Sea sponges are essential to marine ecosystems. They play critical roles in the ocean, as they provide shelter and food to a plethora of marine creatures, recycle nutrients by filtering thousands of litres of sea water daily, and are hosts to microbes that may be the key to some of the most pressing medical challenges we face today.
Now, scientists from UNSW have discovered that when a tropical sea sponge is exposed to warmer temperatures, it loses an important microbe, which could explain why the sponge tissue dies. The latest study, published today in ISME Communications, has revealed that by exposing sea sponges to a temperature increase of 3°C, one essential microbe abandons the sponge, potentially causing tissue poisoning.
The collaboration between researchers from UNSW, Heidi Luter from the Australian Institute of Marine Science and James Bell from the Victoria University of Wellington, has added an important piece to the puzzle on the impact of climate change on sponge populations around the world.
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“We’ve already seen marine heatwaves wipe out sponges in the Mediterranean and impact sponges in New Zealand,” says Dr Emmanuelle Botte, from the School of BEES and lead author on the study.
“We are seeing that some sponge species are not as resistant as we first thought to climate change. This research reveals that the breakdown of the symbiosis between the host and its microbes could create a chemical imbalance in the sponge and cause its decay.”
Living in symbiosis with microbes
Sea sponges – ancient sea-dwelling creatures – are often mistaken for plants, but they are stationary animals, and are in fact some of the oldest on Earth.
“Sponges date back 545 million years,” says Dr Botte. “They live in symbiosis with microbes, which fulfil vital roles for the sponge: they recycle nutrients, produce energy and defend the sponge against predators and diseases. Some microbes even detoxify the sponge’s body. They are a bit like the liver and kidneys of the sponge.”
This essential relationship between sponges and the microbes is well documented. And research has also shown that some sponge species and their associated microbes are particularly vulnerable to warmer water temperatures.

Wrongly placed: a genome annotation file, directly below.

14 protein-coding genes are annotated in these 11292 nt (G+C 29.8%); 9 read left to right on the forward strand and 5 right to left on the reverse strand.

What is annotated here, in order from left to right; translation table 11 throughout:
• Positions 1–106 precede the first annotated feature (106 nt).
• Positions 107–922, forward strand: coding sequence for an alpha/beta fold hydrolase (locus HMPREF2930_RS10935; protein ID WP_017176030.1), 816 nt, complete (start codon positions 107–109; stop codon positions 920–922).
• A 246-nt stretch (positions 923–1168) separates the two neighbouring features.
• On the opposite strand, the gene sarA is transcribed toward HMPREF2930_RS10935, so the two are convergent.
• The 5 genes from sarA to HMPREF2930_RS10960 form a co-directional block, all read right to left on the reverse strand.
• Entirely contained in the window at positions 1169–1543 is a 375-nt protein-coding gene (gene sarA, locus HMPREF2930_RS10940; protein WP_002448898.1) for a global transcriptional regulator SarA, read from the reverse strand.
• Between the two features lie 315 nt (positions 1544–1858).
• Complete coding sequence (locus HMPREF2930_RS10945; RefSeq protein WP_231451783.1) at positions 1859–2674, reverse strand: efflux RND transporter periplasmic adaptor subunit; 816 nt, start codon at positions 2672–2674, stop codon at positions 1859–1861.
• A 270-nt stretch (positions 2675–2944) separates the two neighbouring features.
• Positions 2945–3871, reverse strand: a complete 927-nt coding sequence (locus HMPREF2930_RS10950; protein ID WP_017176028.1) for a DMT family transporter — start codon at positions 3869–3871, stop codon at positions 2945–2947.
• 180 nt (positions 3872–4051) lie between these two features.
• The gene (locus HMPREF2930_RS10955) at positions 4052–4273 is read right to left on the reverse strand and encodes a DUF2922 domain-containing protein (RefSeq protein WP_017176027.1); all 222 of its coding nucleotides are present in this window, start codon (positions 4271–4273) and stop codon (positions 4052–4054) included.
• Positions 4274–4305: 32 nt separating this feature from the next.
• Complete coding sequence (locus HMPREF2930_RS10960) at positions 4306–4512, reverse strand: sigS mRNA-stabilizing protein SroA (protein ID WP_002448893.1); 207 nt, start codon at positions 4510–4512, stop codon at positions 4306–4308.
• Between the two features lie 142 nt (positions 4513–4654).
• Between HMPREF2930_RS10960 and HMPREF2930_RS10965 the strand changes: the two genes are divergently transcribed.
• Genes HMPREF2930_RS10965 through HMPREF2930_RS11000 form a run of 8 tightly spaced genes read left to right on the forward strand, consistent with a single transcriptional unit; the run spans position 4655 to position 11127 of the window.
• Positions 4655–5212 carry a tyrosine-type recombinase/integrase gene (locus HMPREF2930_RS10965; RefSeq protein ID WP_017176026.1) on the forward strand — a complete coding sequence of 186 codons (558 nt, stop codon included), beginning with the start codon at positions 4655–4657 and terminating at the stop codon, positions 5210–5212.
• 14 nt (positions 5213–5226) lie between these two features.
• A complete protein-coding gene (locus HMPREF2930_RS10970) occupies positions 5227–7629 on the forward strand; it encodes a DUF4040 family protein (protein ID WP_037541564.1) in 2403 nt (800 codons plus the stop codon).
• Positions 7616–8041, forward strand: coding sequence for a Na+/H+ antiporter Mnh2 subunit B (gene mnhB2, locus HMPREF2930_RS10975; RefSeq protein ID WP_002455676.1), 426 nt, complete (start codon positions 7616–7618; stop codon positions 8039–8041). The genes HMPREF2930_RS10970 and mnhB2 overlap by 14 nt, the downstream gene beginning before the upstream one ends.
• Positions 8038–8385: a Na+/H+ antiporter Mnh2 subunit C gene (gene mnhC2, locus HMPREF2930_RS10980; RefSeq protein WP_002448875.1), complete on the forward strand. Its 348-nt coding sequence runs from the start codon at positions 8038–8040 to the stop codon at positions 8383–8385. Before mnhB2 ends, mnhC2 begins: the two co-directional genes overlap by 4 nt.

“We conducted this study because we knew that some sponges were sensitive to future climate conditions, but we wanted to know why,” says Dr Botte.
“Just like you and I, sponges need a healthy microbiome to survive. We suspected that changes in the microbes and, more importantly, what they do in sponges, might explain why some sponge species struggle in warmer waters.”
A shift in the microbial makeup of the sponge
“You can find sponges everywhere on the seafloor – from the tropics to the poles,” says Dr Botte. This study focused on a sponge species commonly found on the Great Barrier Reef and in the West Indo – Pacific ocean – Stylissa flabelliformis.
The team analysed the microbial makeup of this sponge, known for its sensitivity to a temperature increase from 28.5°C and 31.5°C conditions.
“Under these same conditions, we saw that there were major differences in the type of microbes found in a healthy sponge in the cooler temperatures, and in a necrotic, or dying, sponge in the warmer waters,” says Dr Botte.
One change in particular stood out. “A group of microbes known as archaea represented 10% of all the microbes in the healthy sponge. And we could not see it at all in the necrotic sponge.
“We found that this microbe was the only one that could detoxify the ammonia produced by the sponge. And without this microbe, toxic ammonia would have accumulated in the tissue.”
It appears that the symbiosis between the Stylissa flabelliformis and its microbes is not flexible enough to adapt to the high temperatures that are predicted to become averages by the end of the century.
Importantly, the potential impact of warming waters on sponges and marine microbes is not a distant prospect. “We used conditions that represent not just the future averages, but today’s extremes, as we have already seen temperatures 1.5°C-3°C above normal for weeks in Australia,” says Dr Botte.
A goldmine for medicinal molecules
“In addition to providing food and shelter for other organisms, sponges are important for drug discovery,” says Dr Botte.
“In the oceans, the vast majority of the molecules that have antitumor or antipathogen properties are produced by marine invertebrates, and in particular, by the microbes living in symbiosis with sponges,” says Dr Botte. “These symbioses are key for healthy oceans and a goldmine for molecules of pharmaceutical and commercial interest.”
The research team behind this latest work wants to emphasise the risk that climate changes poses to microbial diversity on Earth. “Climate change does not only impact the big charismatic animals. There is a risk of eroding the biodiversity of unassuming animals and the microbes they host, which are key for healthy oceans and more generally life on our planet.”
IMAGE CREDIT: Heidi Luter.